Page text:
individual parameter (Dxi) can be determined as

∆Ri = Ri,new - Ri;base = a+b(xi;new - xi;base) + c(xi;new - xi;base)2 + d(xi;new - xi;base)3

(4.2)

If there are no interactions among these four operating parameters, the total effect
of changes in these parameters on reboiling duty would be the simple summation
of individual effects:

∆R = Rnew - Rbase = ∑4𝑖=1 ∆Ri: (4.3)

However, in many cases, there could be strong interactions among operating


parameters. In this case, two or more parameters could appear together in one
term and the bilinear (x1 x2) is the simplest form of interaction. To develop a
relationship of parameters with interactions, several parameters need to vary at the
same time in plant test or simulation, and the effect on reboiling duty can be seen
as the statistically significant result of the interaction parameters. A set of data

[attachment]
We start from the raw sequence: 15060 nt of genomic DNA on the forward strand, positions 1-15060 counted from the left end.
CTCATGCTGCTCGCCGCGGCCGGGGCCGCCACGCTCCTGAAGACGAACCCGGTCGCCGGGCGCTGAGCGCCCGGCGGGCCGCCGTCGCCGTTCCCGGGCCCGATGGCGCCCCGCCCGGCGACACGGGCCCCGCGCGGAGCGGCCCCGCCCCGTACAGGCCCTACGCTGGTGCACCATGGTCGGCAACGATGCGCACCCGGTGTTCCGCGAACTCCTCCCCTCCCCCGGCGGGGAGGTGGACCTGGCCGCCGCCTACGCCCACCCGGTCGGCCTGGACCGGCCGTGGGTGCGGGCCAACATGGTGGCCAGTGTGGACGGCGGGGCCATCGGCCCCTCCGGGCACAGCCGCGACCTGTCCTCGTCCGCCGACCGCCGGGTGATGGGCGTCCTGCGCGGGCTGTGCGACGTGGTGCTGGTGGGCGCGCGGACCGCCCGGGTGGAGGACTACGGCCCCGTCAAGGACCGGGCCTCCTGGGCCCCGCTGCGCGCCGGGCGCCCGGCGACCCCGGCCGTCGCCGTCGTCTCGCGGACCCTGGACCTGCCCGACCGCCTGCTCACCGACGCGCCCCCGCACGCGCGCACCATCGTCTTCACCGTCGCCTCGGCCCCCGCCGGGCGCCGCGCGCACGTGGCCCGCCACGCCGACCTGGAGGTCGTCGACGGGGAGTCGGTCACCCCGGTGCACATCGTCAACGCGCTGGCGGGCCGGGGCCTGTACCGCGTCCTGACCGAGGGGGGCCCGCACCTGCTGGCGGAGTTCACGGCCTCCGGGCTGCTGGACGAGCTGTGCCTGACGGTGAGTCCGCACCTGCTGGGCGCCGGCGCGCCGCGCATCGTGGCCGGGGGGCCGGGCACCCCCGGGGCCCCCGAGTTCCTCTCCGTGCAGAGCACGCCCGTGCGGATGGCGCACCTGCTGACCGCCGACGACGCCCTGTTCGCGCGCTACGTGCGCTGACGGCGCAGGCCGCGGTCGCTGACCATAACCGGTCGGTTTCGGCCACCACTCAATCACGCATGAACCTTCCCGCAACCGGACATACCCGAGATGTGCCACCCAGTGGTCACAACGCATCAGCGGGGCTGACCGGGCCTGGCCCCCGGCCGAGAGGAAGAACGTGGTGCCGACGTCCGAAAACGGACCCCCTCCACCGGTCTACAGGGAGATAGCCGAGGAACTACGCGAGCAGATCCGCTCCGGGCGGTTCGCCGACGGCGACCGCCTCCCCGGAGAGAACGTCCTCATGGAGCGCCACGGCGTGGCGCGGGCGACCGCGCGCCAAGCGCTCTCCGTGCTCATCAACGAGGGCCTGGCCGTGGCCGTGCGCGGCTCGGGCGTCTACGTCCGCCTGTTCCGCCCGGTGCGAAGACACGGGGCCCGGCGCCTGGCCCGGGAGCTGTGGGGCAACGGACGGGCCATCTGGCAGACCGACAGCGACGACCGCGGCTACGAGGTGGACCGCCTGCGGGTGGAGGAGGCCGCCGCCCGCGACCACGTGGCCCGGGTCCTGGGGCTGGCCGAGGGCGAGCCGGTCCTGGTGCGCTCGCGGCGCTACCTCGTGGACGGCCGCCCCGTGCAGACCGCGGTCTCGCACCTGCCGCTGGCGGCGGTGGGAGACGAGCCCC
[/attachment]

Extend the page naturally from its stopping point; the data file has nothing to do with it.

with changes to the operating parameters and the energy response can be obtained,
and regression is subsequently applied to derive correlation involving interactions.

When dealing with correlations involving multiple variables, economic


sensitivity analysis is essential to determine the most influential parameters. For
example, feed preheat and C4% in the bottom are very sensitive to reboiling duty
more than other operating parameters for the debutanizer. Getting the most
sensitive parameters right in operation can get the greatest economic and technical
response.

The correlation developed can be implemented into the control system so


that reboiling duty can be controlled automatically to achieve the minimum at all
times. On the other hand, the correlation can be used as a supervisorial tool.
Whenever a variation is expected, adjustments to operating parameters need to be
made to optimize the reboiling duty. This reboiling duty is the minimum with all
things considered and it is the target for the conditions at hand. This target and